12 February 2018
Students of our LLM in International Humanitarian Law and Human Rights and Master of Advanced Studies (MAS) in Transitional Justice, Human Rights and the Rule of Law will have the opportunity, during the Spring semester, to follow an optional course on the Islamic law of armed conflict.
Given by Dr Ahmed Al-Dawoody, an expert on the subject and the current Legal Adviser for Islamic Law and Jurisprudence at the International Committee of the Red Cross (ICRC), this new course will introduce our students to the Islamic law of armed conflict and how it relates to the current conflicts in Muslim contexts.
It will notably examine the rules regulating the use of force during both international and non-international armed conflicts under classical Islamic law, as well as classical Islamic rules providing protection to certain persons and objects and those regulating certain means and methods of warfare. The course will discuss the impact/challenges surrounding their application in current armed conflict situations and their compatibility with international humanitarian law.
The course will also address the distinction between the use of legitimate force and terrorism (both domestic and international) under Islamic law and analyse the development of the classical Islamic public international law framework and its impact on the issues of the Islamic jus ad bellum and the jurisdiction of Islamic law.
‘Several current armed conflicts are taking place in places where Islamic law is a reference. It is therefore crucial for our students to be able to address and deal with these contemporary challenges’ underlines Robert Roth, Director of the Geneva Academy.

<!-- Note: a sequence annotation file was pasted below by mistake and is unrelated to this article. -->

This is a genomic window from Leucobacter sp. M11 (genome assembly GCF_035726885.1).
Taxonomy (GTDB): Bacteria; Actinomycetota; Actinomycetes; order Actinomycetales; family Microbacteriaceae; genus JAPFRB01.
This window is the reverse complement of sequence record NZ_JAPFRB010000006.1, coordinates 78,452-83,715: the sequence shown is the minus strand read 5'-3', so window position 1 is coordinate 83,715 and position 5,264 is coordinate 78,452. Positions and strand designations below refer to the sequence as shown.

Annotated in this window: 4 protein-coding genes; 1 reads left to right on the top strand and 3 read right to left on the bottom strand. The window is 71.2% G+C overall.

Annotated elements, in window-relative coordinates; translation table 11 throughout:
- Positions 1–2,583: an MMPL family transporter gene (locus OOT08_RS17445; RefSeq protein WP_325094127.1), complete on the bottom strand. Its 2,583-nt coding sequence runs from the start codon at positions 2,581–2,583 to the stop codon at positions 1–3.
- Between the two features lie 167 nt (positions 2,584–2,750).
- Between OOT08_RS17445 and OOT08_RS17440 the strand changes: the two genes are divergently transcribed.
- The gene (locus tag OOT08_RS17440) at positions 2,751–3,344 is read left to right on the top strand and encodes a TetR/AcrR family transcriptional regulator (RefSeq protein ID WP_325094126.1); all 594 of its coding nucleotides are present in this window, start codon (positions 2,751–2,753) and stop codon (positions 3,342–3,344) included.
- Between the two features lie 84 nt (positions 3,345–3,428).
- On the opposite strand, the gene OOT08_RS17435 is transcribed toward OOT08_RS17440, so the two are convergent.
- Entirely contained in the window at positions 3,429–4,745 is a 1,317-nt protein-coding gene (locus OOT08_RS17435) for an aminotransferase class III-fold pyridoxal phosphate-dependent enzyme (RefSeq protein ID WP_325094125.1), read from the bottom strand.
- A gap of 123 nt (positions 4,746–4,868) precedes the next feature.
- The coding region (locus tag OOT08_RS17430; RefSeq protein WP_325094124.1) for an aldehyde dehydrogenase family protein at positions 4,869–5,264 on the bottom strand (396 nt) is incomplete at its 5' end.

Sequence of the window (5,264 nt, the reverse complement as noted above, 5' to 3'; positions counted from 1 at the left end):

This course is also open to a limited number of external participants:
Interested participants can register online until 1 March 2018.
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Organized by the International Committee of the Red Cross (ICRC) and the Geneva Academy, this advanced seminar aims to enhance the capacity of lecturers and researchers to teach and research international humanitarian law contemporary issues, addressing both substantive and pedagogical aspects.
This project aims at compiling and analysing the practice and interpretation of selected international humanitarian law and human rights norms by armed non-state actors (ANSAs). It has a pragmatic double objective: first, to offer a comparative analysis of IHL and human rights norms from the perspective of ANSAs, and second, to inform strategies of humanitarian engagement with ANSAs, in particular the content of a possible ‘Model Code of Conduct’.
This research aims at building a common understanding and vision as to how states and the relevant parts of the UN system can provide a concrete and practical framework to address human rights responsibilities of armed non-state actors.